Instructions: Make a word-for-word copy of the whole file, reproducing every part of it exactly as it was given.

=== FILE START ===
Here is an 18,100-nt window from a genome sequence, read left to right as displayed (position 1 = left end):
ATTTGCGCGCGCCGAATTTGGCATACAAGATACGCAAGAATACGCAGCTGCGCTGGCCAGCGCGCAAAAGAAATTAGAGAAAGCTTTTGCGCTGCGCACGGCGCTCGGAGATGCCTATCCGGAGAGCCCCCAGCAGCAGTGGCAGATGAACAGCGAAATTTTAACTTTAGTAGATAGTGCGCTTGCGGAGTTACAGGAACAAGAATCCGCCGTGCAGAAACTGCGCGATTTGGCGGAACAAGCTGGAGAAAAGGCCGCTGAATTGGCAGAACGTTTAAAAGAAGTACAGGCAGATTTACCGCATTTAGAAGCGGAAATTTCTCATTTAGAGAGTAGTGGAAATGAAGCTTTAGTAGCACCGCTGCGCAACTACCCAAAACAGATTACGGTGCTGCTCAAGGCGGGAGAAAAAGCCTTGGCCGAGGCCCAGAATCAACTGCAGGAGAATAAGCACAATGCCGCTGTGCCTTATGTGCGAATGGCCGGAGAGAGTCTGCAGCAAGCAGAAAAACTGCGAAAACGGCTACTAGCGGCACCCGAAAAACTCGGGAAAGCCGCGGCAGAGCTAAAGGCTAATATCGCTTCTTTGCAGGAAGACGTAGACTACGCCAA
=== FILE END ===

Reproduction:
Here is an 18,100-nt window from a genome sequence, read left to right as displayed (position 1 = left end):
ATTTGCGCGCGCCGAATTTGGCATACAAGATACGCAAGAATACGCAGCTGCGCTGGCCAGCGCGCAAAAGAAATTAGAGAAAGCTTTTGCGCTGCGCACGGCGCTCGGAGATGCCTATCCGGAGAGCCCCCAGCAGCAGTGGCAGATGAACAGCGAAATTTTAACTTTAGTAGATAGTGCGCTTGCGGAGTTACAGGAACAAGAATCCGCCGTGCAGAAACTGCGCGATTTGGCGGAACAAGCTGGAGAAAAGGCCGCTGAATTGGCAGAACGTTTAAAAGAAGTACAGGCAGATTTACCGCATTTAGAAGCGGAAATTTCTCATTTAGAGAGTAGTGGAAATGAAGCTTTAGTAGCACCGCTGCGCAACTACCCAAAACAGATTACGGTGCTGCTCAAGGCGGGAGAAAAAGCCTTGGCCGAGGCCCAGAATCAACTGCAGGAGAATAAGCACAATGCCGCTGTGCCTTATGTGCGAATGGCCGGAGAGAGTCTGCAGCAAGCAGAAAAACTGCGAAAACGGCTACTAGCGGCACCCGAAAAACTCGGGAAAGCCGCGGCAGAGCTAAAGGCTAATATCGCTTCTTTGCAGGAAGACGTAGACTACGCCAA